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What is your skin type?

Updated: Jan 14

You’ve heard the buzz about normal, oily, dry, combination, or sensitive skin types. But which one do you have?

It can change over time. For example, younger people are more likely than older folks to have a normal skin type.

What’s the difference? Your type depends on things such as:

  • How much water is in your skin, which affects its comfort and elasticity

  • How oily it is, which affects its softness

  • How sensitive it is


Normal Skin Type

Not too dry and not too oily, normal skin has:

  • No or few imperfections

  • No severe sensitivity

  • Barely visible pores

  • A radiant complexion


Combination Skin Type

Your skin can be dry or normal in some areas and oily in others, such as the T-zone (nose, forehead, and chin). Many people have this type. It may need slightly different care in different areas.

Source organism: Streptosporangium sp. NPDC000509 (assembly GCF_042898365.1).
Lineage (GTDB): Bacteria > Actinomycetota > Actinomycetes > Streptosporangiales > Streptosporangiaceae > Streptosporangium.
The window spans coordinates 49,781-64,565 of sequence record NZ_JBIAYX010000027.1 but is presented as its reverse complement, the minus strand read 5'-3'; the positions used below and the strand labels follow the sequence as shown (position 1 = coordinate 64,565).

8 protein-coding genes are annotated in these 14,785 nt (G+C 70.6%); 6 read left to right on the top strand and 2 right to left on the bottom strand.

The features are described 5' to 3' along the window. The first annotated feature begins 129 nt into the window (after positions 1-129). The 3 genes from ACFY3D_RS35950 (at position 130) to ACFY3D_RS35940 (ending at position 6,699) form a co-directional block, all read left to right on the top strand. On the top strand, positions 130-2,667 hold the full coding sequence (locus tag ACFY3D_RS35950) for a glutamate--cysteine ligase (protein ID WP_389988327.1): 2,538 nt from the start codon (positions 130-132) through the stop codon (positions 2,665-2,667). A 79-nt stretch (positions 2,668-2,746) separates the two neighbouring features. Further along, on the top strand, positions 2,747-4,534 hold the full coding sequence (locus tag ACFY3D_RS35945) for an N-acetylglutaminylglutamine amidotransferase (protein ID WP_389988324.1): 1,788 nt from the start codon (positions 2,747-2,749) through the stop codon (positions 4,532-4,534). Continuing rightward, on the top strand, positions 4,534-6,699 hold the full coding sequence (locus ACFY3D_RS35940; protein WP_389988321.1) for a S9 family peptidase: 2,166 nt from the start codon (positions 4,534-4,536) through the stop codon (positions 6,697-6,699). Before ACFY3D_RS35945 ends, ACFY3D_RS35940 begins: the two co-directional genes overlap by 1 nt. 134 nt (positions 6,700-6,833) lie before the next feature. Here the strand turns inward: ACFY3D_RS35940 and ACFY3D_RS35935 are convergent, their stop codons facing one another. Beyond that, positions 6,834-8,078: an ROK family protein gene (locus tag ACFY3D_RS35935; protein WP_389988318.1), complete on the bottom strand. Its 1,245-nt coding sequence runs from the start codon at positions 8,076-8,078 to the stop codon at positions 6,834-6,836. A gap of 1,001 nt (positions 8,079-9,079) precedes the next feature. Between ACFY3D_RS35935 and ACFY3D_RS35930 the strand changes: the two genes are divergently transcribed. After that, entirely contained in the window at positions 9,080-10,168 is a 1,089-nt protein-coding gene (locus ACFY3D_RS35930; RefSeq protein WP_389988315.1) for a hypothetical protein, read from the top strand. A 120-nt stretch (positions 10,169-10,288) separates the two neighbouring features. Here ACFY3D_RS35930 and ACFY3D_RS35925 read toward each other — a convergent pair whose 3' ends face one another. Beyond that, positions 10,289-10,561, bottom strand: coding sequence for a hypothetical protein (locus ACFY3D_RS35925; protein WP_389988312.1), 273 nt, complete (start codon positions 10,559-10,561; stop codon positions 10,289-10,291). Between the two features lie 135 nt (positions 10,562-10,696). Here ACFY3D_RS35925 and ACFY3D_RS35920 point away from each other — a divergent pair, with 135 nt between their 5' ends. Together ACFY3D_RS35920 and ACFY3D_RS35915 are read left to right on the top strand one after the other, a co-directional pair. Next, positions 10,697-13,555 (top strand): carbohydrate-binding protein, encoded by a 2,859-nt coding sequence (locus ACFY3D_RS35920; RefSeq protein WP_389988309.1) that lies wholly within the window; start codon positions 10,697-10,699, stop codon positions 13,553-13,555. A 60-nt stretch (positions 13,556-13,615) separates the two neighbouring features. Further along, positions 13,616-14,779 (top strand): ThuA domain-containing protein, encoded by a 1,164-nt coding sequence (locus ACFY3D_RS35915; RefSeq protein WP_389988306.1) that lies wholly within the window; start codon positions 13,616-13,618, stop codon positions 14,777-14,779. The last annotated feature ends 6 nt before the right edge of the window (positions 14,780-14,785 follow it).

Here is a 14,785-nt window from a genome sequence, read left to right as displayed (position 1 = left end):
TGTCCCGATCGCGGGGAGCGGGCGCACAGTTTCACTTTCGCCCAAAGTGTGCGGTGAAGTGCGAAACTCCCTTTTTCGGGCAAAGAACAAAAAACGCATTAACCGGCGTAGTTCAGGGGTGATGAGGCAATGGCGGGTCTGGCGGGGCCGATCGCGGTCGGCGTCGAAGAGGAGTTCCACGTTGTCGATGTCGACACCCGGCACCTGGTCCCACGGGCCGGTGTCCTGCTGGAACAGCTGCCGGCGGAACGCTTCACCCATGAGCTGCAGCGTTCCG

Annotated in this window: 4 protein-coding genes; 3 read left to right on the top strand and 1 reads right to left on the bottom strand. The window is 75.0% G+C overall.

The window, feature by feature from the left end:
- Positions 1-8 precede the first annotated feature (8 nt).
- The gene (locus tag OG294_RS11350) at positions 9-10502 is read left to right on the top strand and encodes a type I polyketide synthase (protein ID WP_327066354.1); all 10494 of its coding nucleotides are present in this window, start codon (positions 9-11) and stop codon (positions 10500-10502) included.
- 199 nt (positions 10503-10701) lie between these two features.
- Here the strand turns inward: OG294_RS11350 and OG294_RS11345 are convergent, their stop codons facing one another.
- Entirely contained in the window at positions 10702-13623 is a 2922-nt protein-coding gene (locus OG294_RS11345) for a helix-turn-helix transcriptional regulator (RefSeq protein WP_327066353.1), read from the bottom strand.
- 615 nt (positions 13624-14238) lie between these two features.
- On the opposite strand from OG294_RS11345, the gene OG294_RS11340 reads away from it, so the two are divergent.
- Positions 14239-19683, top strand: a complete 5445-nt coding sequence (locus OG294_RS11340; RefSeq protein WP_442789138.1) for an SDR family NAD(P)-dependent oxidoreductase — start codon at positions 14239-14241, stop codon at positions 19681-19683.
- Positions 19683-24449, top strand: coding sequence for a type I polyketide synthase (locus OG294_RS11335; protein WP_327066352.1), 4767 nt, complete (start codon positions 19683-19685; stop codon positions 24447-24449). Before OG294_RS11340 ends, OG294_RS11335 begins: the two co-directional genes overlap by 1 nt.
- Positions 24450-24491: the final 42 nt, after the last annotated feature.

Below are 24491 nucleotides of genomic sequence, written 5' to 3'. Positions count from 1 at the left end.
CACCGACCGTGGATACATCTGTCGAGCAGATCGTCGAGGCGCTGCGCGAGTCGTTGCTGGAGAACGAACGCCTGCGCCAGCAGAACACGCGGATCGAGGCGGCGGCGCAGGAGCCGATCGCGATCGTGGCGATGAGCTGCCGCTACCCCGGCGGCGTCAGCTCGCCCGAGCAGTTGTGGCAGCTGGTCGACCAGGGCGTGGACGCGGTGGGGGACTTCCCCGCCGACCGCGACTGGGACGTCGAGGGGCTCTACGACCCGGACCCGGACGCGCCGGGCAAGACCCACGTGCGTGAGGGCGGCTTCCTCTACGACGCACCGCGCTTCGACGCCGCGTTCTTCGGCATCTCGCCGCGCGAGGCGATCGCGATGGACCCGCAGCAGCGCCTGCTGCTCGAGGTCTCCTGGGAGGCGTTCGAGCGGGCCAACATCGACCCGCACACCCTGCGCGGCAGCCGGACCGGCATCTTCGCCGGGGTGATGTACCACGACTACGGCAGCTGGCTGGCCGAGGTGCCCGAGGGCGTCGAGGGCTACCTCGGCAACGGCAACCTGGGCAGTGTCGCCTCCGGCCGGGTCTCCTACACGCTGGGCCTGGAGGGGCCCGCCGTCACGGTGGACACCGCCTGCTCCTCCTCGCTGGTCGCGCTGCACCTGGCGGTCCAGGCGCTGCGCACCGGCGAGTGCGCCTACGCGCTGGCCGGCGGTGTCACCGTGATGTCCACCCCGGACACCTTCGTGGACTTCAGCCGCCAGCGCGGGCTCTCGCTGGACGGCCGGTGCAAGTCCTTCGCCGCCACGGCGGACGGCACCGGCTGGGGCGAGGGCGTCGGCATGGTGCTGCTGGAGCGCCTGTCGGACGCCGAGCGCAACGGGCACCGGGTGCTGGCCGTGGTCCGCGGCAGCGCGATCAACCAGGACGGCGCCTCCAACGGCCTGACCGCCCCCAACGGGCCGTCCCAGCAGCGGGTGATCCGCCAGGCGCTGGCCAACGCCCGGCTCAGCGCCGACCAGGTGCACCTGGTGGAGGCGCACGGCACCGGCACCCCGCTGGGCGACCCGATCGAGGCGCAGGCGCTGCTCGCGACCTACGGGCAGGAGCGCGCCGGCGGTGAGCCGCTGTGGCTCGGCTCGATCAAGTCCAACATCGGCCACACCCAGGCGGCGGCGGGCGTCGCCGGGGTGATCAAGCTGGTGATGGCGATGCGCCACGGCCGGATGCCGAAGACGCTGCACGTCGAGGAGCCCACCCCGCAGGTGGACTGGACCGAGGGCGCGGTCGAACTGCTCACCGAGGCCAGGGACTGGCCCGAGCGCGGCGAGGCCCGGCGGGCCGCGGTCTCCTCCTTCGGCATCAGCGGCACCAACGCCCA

Combination skin can have:

  • Pores that look larger than normal, because they’re more open

  • Blackheads

  • Shiny skin



Dry skin

You may have:

  • Almost invisible pores

  • Dull, rough complexion

  • Red patches

  • Your skin is less elastic

  • More visible lines

Your skin can crack, peel, or become itchy, irritated, or inflamed. If it’s very dry, it can become rough and scaly, especially on the backs of your hands, arms, and legs.


Oily skin

You may have:

  • Enlarged pores

  • Dull or shiny, thick complexion

  • Blackheads, pimples, or other blemishes

Oiliness can change depending upon the time of year or the weather. Things that can cause or worsen it include:

  • Puberty or other hormonal imbalances

  • Stress

  • Heat or too much humidity

To take care of oily skin:

  • Wash it no more than twice a day and after you sweat a lot.

  • Use a gentle cleanser and don't scrub.

  • Don't pick, pop, or squeeze pimples. They'll take longer to heal.

  • Look for the word "noncomedogenic" on skin care products and cosmetics. This means it won’t clog pores.



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